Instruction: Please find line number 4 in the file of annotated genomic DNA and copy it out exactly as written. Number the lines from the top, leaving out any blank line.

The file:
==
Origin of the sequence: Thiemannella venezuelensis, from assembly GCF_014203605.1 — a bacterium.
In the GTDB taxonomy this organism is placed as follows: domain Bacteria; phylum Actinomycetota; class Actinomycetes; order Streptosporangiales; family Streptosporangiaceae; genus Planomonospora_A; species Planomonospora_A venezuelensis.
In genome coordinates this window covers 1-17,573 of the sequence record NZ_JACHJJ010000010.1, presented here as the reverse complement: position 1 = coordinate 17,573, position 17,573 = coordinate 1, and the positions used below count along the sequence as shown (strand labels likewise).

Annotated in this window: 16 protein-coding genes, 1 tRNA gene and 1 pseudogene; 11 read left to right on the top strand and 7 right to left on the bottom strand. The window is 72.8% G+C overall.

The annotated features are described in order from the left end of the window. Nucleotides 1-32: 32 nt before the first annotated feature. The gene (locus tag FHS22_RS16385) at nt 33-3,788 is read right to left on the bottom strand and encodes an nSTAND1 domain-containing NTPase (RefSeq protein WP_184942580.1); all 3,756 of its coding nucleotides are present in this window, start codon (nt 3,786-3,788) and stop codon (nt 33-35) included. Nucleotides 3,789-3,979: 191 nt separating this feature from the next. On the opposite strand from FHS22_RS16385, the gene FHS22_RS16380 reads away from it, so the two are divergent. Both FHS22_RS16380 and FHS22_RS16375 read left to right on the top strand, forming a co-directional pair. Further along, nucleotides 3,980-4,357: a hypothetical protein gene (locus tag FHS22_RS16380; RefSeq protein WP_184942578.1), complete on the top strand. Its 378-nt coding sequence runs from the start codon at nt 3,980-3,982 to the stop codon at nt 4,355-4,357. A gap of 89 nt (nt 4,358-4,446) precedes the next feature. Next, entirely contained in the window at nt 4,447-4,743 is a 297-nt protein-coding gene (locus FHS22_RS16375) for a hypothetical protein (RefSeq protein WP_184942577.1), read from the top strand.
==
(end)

Annotated in this window: 16 protein-coding genes, 1 tRNA gene and 1 pseudogene; 11 read left to right on the top strand and 7 right to left on the bottom strand. The window is 72.8% G+C overall.